Smart Home Devices Assisting the Elderly Need an Edge

visual image of a electronic smart home with a human hand touching a control button

The year of the global pandemic has no doubt had its fair share of accelerated trends, but don’t expect the disruption to slow down even once the health crisis is behind us. Especially with smart home devices assisting the elderly and their families.

Smart Home Devices

Case in point: The smart home healthcare market, which will reshape the healthcare experience for millions and is on pace to surge from $8.7 billion in 2019 to $96.2 billion by 2030, according to a forecast by P&S Intelligence. A key driver of the market’s growth will be the aging global population, with today’s over-65 population of 727 million people set to swell to 1.5 billion by mid-century.

As the population grays and copes with an array of chronic health conditions, traditional means of healthcare delivery simply won’t suffice to meet demand – hence the need for technologies and connected devices that can continuously monitor users’ health and enable seniors to age in place.

To fulfill their promise, these smart home devices and solutions must be able to quickly detect medical emergencies and signs of trouble with minimal latency. And given mounting cybersecurity threats, smart home devices must also protect individuals’ data and privacy.

Eliminating latency and preserving privacy will require smart home devices to rely even more heavily on Artificial Intelligence (AI), which we know ensures faster response times; however, it’s more than just AI. These devices must also be able to process data at the edge, rather than sending it to the cloud. Edge AI processing will make the growing number of assistive smart home technologies more powerful, versatile, responsive, and secure.

Protecting Privacy

As our world grows increasingly connected, it also grows increasingly vulnerable to data breaches and privacy violations – and smart home devices are no exception.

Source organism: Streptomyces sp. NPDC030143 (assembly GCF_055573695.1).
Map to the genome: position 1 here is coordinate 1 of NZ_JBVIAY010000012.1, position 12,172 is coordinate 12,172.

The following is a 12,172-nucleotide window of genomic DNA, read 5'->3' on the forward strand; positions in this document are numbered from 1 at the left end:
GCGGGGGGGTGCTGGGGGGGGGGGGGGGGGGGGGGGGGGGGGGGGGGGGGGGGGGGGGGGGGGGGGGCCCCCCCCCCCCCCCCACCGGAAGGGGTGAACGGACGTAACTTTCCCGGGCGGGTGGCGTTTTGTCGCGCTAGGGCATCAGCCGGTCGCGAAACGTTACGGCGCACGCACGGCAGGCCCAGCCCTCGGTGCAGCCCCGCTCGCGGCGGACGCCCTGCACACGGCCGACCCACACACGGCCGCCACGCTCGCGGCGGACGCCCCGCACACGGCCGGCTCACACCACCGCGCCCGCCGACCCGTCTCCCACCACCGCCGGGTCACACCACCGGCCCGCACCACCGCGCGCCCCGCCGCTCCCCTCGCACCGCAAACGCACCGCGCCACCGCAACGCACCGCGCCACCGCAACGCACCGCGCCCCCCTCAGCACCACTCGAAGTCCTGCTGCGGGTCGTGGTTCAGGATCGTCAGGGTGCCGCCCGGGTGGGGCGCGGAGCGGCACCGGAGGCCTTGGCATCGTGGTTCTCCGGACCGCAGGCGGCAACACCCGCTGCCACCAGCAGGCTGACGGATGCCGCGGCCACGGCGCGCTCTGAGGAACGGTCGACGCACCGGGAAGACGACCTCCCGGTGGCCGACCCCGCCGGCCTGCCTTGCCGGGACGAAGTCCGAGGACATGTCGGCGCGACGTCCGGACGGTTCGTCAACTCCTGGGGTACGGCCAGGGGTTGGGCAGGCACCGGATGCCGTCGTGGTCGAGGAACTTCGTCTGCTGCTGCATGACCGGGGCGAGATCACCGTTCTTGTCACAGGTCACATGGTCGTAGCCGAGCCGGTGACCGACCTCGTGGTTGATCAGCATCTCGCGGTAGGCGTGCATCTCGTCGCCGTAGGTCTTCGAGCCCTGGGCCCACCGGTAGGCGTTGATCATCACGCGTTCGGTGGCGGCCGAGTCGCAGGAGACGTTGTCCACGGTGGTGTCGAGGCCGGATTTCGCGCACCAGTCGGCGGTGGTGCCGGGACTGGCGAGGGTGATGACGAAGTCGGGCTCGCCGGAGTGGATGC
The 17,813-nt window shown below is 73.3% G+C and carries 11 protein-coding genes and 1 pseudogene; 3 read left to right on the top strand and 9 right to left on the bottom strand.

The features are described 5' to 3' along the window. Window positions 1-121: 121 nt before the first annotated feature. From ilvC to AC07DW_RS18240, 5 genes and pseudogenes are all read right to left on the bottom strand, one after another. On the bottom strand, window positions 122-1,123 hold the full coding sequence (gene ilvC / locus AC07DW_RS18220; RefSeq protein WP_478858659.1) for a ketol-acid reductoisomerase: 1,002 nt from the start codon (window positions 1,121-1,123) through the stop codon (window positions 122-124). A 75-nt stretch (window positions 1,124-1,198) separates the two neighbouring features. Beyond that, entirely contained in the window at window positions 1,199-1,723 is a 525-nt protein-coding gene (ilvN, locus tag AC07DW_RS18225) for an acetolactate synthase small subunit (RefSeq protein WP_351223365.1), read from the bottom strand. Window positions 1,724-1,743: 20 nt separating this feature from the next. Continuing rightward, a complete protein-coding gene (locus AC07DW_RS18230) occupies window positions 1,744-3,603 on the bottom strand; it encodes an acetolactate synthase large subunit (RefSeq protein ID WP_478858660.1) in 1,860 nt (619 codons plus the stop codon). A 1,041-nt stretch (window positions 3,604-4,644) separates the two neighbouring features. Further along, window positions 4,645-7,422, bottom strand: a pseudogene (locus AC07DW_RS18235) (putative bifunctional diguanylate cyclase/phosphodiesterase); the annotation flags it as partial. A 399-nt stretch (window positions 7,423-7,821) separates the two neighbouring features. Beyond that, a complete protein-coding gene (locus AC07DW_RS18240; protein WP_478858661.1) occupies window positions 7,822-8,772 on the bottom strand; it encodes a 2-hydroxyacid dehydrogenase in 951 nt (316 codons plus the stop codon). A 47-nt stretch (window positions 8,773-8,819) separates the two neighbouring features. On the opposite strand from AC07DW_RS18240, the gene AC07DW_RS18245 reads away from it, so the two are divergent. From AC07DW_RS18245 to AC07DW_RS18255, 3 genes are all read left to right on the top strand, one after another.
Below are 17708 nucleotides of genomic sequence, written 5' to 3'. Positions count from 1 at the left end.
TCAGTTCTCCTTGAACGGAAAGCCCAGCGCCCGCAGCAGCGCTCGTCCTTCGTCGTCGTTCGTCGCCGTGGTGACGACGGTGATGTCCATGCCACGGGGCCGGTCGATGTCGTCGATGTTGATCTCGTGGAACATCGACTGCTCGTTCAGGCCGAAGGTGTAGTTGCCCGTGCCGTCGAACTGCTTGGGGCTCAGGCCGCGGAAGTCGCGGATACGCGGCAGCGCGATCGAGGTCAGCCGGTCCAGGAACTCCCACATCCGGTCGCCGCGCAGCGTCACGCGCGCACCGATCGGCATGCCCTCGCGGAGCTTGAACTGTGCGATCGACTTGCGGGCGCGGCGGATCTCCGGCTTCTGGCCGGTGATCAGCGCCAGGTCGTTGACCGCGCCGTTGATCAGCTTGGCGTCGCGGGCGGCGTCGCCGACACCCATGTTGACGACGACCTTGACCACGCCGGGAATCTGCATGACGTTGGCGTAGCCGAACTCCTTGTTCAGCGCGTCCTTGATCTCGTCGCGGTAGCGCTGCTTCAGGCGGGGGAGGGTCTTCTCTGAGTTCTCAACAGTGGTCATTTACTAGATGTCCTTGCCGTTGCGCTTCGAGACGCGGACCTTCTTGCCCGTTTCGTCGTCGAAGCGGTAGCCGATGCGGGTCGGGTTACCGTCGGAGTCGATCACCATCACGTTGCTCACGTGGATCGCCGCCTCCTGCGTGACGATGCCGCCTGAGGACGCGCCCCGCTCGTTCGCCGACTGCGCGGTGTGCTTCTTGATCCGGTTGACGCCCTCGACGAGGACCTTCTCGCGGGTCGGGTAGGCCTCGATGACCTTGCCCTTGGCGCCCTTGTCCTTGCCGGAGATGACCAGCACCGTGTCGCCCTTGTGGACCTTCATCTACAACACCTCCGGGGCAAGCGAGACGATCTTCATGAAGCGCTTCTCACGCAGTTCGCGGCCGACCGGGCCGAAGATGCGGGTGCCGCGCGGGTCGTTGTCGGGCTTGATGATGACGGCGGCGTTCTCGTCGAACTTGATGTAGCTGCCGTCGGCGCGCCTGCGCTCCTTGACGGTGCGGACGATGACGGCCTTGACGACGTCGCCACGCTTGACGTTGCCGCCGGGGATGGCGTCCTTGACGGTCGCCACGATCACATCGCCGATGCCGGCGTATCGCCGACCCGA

Researchers at the Florida Institute of Technology recently exposed how hackers with only modest skills could exploit vulnerabilities in home security cameras – enabling them to spy on owners, listen in on audio, and delete files. The researchers’ findings came a few months after Google was compelled to require two-factor authentication for its Google Nest smart home devices, following a series of automated attacks.

While robust security protection should be a priority for all connected devices, it’s especially urgent for the devices seniors use to monitor their health, given their unique vulnerability and the sensitivity of personal medical information. Although the Health Insurance Portability and Accountability Act (HIPAA) imposes data privacy restrictions on healthcare workers and others with access to patients’ medical data, user data generated by wearables and apps isn’t governed by HIPAA rules.

Edge processing will enable better data protection without having to sacrifice the computing power that the cloud would otherwise provide. If a user experiences a health emergency – a fall, for instance – that private health data must generate an appropriate emergency response, without taking on the risk data often engenders while in transit.

Improving Efficiency

Another advantage of migrating to the edge: When data doesn’t have to be sent to the cloud, it can be processed far more swiftly – a significant advantage in any case, but particularly when it comes to scenarios like a heart attack or fall, when every second counts.

Some one in three adults over age 65 and living at home will experience at least one fall per year. There simply aren’t enough care workers to monitor each of these individuals in their homes around the clock, but if their homes include smart devices that can rapidly transmit information to emergency authorities when needed, they and their families will enjoy the peace of mind that comes with knowing they’ll receive a prompt response and treatment.

More and more people are set to experience the benefits of this approach in the coming years: The city of London, for example, is currently running a trial among vulnerable public housing residents, whose homes are being outfitted with sensors that will send caregivers an automated alert whenever there’s a sharp drop in detected activity.

AI is the Future

Localized processing, as opposed to the centralized cloud, translates into swifter response times and stronger privacy protections. From providing safe, socially distanced monitoring services during the COVID-19 pandemic to empowering seniors to maintain their independence for years to come, AI-powered smart home devices stand to play a vital role in the future of healthcare – and moving exclusively from the cloud to a more hybrid version combining the best of edge and cloud computing can give these devices the edge they need.


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